CAPE TOWN (Reuters) - South Africa’s economic recovery is not sustainable yet and is still relying on loose monetary and expansionary fiscal policies, deputy Finance Minister Nhlanhla Nene said on Wednesday.
Nene’s comments suggest there is a case for delaying interest rate increases until the recovery is more broad-based.
Reserve Bank chief economist Monde Mnyande said last week monetary policy could remain favourable.
The Reserve Bank has left the repo rate steady at 5.5 percent this year, after reducing it by 650 basis points between December 2008 and December 2010.
The market is divided on whether the central bank will start tightening policy in the fourth quarter of 2011 or early next year. Its next meeting is on July 19-21.
The economy grew by a stronger-than-expected 4.8 percent in the first quarter of 2011 but Nene said this was not enough.
“While this recovery is stronger than a year ago ... its foundations are not yet sustainable and it is highly dependent on support from expansionary fiscal and monetary policies,” Nene told a G20 conference on infrastructure and growth.
Manufacturing data showed production levels remained sluggish while credit growth, although rising, was also weak.
Inflation in May quickened to 4.6 percent year-on-year, mainly driven by food prices, raising the chance of an interest rate rise before year-end.
Although the Reserve Bank expects inflation to briefly breach its 3-6 percent target range and peak at 6.3 percent in the first quarter of 2012, it has said it would not raise rates solely because of cost-push pressures such as food.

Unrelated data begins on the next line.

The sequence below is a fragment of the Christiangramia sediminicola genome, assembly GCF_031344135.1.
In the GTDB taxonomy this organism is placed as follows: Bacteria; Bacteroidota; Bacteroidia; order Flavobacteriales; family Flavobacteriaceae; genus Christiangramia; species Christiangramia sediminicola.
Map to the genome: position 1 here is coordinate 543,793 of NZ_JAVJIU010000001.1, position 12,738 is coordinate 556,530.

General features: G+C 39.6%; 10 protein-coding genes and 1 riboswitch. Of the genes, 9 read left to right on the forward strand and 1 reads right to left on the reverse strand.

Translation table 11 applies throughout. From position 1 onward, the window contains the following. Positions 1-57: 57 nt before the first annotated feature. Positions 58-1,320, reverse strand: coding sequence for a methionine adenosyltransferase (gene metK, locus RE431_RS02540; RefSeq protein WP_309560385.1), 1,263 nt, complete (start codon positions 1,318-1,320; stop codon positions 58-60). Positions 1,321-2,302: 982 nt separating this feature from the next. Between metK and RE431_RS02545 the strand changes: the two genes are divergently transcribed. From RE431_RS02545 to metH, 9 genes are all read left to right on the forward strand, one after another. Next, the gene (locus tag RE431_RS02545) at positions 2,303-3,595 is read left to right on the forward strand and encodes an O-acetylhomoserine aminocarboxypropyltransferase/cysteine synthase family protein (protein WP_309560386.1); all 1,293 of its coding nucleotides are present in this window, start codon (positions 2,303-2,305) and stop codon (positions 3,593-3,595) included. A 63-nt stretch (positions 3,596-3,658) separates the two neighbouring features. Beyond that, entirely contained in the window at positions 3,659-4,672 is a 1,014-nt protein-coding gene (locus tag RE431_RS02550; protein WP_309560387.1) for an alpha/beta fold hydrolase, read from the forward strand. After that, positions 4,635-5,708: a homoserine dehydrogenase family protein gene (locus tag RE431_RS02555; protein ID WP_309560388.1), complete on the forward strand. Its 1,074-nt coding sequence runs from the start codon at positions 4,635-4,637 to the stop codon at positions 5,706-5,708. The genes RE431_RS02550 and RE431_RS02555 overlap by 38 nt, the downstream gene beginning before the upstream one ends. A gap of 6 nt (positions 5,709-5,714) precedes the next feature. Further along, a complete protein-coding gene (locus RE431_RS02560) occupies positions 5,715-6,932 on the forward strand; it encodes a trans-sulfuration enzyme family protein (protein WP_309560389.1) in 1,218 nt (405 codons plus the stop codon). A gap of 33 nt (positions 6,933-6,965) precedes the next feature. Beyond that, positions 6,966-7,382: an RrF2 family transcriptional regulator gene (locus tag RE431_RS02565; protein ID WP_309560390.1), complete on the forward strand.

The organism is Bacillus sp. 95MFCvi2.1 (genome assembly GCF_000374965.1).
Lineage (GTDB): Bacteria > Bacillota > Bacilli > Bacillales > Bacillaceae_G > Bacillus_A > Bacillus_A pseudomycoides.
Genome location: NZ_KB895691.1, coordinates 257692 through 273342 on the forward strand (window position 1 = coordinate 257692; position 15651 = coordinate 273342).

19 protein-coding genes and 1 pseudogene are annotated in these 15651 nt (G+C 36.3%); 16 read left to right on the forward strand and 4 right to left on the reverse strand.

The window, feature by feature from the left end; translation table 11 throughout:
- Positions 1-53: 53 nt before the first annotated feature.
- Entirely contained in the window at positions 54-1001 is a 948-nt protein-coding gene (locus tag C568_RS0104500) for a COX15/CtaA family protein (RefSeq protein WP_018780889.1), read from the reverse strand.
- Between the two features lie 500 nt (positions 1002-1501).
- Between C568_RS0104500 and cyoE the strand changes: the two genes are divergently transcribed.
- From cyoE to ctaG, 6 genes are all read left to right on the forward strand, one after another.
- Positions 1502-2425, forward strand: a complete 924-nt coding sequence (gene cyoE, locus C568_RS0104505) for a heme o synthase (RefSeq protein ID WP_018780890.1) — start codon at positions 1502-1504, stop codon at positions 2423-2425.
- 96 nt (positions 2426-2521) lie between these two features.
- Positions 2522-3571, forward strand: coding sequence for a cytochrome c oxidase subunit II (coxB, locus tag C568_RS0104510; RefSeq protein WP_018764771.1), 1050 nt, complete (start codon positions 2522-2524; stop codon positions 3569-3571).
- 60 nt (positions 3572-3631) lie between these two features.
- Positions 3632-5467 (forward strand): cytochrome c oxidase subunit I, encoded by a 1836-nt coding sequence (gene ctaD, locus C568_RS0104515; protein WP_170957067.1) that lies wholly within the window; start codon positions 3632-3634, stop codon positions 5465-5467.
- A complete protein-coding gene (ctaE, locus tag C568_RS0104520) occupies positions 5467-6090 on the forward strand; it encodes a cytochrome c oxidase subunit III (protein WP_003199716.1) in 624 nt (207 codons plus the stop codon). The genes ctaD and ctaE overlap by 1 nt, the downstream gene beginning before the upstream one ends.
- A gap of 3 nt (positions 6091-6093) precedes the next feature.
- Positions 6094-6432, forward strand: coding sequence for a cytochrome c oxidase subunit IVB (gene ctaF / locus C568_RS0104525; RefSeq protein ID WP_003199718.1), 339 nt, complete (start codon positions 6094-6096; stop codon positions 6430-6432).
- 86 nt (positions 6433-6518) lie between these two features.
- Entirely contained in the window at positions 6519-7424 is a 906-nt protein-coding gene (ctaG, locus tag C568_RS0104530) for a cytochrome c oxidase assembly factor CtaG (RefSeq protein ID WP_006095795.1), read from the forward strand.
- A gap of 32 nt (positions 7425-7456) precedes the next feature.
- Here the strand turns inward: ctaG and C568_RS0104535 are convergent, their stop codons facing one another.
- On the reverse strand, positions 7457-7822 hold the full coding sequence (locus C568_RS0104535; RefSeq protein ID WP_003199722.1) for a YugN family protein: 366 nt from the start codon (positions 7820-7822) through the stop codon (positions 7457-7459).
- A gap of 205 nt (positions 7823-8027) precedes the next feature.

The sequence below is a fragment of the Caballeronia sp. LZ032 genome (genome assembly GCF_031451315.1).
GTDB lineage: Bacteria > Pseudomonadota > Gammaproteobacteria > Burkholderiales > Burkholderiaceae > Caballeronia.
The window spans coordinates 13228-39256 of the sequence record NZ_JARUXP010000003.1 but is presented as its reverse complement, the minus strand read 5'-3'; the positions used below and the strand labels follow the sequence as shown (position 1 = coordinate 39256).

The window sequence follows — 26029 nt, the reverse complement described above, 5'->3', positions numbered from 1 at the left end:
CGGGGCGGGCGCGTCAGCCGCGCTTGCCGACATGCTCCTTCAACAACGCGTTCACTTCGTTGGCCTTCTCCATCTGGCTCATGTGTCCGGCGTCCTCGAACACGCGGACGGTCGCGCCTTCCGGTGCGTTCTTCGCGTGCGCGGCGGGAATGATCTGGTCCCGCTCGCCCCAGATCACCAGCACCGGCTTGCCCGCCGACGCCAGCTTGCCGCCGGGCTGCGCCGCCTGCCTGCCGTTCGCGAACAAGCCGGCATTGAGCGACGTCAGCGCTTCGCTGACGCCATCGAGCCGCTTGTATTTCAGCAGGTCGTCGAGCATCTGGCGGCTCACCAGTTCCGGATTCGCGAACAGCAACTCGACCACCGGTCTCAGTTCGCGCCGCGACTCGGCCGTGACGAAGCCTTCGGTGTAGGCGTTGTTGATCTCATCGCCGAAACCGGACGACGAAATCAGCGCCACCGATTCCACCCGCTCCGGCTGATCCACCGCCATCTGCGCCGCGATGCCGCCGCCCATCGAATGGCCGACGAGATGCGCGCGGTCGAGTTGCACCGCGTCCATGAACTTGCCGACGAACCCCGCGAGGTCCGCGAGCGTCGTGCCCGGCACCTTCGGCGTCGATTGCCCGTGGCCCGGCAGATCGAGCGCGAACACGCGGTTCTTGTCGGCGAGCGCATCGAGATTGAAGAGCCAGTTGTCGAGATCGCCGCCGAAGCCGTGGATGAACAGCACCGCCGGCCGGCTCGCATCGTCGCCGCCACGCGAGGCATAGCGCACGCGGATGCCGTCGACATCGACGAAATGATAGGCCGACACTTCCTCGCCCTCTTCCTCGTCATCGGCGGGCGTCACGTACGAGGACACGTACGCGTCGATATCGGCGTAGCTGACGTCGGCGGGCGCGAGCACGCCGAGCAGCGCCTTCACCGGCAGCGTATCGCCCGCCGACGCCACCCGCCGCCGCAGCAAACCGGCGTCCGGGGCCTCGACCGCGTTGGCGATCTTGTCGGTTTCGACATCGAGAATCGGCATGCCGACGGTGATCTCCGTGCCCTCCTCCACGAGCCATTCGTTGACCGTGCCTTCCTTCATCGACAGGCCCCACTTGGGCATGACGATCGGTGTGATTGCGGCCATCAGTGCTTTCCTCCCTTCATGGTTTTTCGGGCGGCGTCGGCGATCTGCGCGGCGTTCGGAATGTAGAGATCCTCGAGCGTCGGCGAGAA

Inflation has been inside the targeted band since February 2010, partly helped by a rand that has appreciated against other currencies. The rand has gained nearly 30 percent to the dollar since the beginning of 2009 mainly on increased capital inflows.
Nene said on Wednesday the rand was putting pressure on the current account, leaving South Africa vulnerable to shocks.
“The rand appreciated sharply over a prolonged period, and as such this exchange rate overvaluation has exacerbated pressures on our current account deficit and increased our vulnerability to future shocks.”
The deficit on the current account widened to 3.1 percent of GDP in the first quarter, partly as imports rose.
For now, the shortfall has been adequately financed by capital inflows but such inflows could reverse if the global economy slows sharply.
Nene said uncertainty over the trajectory of the global economy was a risk for South Africa.